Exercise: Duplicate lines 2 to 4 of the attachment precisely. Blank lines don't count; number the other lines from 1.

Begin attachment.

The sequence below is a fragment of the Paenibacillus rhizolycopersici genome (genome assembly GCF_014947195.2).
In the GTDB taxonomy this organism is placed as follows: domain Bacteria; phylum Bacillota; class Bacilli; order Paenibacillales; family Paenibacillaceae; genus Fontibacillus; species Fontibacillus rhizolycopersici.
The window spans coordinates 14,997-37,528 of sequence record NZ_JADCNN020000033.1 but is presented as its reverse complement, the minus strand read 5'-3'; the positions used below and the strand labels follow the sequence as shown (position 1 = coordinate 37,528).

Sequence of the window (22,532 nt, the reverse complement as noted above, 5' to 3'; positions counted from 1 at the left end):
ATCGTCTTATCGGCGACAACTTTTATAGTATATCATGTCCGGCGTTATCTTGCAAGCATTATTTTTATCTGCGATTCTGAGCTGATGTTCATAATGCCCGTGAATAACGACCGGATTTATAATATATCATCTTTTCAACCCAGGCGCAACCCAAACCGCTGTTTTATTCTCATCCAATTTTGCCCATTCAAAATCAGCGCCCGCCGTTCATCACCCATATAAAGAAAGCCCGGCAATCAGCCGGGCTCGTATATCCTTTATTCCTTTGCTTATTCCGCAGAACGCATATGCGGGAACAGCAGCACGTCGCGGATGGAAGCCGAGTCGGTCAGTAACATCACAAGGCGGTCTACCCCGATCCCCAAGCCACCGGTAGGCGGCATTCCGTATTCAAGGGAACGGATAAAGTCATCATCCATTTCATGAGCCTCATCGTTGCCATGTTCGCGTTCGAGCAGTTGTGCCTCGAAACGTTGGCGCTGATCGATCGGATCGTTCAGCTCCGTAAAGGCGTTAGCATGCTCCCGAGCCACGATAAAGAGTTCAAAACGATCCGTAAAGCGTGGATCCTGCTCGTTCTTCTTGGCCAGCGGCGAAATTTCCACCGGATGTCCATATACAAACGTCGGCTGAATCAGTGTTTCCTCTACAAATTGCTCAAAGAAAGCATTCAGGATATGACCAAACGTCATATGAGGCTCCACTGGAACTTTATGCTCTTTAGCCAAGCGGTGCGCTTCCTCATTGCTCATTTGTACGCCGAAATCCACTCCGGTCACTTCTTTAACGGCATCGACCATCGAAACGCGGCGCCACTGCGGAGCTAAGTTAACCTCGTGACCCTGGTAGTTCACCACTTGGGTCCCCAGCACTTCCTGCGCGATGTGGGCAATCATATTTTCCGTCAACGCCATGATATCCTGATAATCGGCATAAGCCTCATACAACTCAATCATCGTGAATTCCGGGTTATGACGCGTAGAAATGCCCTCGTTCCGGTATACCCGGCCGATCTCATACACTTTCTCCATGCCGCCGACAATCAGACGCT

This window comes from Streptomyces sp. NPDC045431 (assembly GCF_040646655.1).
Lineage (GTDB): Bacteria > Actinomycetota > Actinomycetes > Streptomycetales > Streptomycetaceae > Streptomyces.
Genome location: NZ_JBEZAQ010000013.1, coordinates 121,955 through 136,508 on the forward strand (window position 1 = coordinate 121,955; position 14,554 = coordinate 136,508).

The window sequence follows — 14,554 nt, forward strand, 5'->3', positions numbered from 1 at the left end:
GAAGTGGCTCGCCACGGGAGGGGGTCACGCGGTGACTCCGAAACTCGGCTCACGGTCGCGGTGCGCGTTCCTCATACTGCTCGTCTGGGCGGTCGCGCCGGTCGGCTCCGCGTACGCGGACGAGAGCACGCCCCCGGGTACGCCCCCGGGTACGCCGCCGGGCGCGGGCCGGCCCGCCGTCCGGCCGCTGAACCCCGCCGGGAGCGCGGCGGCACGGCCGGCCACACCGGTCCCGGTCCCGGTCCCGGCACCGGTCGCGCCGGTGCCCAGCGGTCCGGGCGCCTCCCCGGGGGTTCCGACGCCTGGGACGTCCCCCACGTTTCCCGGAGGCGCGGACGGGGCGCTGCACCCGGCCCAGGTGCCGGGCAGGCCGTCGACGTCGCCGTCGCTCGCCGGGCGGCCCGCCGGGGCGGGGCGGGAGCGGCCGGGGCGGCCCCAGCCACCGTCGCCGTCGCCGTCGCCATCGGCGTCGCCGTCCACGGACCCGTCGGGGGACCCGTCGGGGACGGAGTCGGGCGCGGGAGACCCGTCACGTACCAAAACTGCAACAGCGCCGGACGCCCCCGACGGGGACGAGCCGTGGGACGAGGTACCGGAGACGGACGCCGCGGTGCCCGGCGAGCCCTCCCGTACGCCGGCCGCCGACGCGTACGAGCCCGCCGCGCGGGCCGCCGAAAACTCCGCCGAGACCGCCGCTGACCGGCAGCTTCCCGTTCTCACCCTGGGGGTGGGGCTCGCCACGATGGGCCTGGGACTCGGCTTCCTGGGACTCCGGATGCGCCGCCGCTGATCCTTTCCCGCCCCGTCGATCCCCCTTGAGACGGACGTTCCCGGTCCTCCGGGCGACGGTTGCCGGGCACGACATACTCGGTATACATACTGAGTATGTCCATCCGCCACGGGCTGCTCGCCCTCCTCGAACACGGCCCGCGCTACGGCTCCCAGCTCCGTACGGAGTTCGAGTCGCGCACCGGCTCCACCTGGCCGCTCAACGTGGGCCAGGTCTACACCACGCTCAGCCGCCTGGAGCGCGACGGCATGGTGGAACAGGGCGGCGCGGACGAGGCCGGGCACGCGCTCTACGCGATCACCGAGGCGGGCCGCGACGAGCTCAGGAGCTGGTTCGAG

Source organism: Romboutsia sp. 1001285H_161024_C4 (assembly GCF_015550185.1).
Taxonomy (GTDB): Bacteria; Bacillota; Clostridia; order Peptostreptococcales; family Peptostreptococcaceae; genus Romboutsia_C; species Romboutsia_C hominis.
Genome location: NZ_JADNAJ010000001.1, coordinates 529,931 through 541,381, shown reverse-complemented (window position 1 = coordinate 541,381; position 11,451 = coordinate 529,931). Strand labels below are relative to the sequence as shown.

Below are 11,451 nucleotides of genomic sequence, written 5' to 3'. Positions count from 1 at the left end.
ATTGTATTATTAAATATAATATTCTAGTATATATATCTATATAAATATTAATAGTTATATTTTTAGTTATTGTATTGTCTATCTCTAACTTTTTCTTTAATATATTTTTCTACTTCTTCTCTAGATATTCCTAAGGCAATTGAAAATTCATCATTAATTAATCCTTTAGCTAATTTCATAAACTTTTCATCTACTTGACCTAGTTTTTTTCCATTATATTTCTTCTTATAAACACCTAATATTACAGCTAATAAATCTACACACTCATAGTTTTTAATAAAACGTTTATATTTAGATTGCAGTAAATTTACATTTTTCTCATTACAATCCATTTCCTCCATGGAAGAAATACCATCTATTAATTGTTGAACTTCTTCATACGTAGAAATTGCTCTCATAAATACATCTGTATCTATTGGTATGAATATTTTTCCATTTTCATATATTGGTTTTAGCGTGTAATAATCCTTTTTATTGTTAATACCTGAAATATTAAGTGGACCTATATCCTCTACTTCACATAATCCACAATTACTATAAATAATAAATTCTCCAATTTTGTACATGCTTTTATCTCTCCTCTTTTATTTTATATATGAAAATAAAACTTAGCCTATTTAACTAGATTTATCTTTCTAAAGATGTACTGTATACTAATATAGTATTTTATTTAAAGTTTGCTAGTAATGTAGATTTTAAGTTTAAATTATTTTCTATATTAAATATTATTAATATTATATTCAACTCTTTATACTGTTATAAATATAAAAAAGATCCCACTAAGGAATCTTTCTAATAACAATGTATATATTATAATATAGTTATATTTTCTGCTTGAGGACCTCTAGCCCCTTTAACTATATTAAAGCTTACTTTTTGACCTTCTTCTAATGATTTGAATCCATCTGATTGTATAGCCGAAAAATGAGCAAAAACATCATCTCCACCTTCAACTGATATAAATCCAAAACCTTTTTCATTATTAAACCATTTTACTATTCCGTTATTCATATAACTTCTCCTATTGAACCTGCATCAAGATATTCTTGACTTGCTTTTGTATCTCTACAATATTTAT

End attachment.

In the GTDB taxonomy this organism is placed as follows: domain Bacteria; phylum Bacillota; class Bacilli; order Paenibacillales; family Paenibacillaceae; genus Fontibacillus; species Fontibacillus rhizolycopersici.
The window spans coordinates 14,997-37,528 of sequence record NZ_JADCNN020000033.1 but is presented as its reverse complement, the minus strand read 5'-3'; the positions used below and the strand labels follow the sequence as shown (position 1 = coordinate 37,528).

Sequence of the window (22,532 nt, the reverse complement as noted above, 5' to 3'; positions counted from 1 at the left end):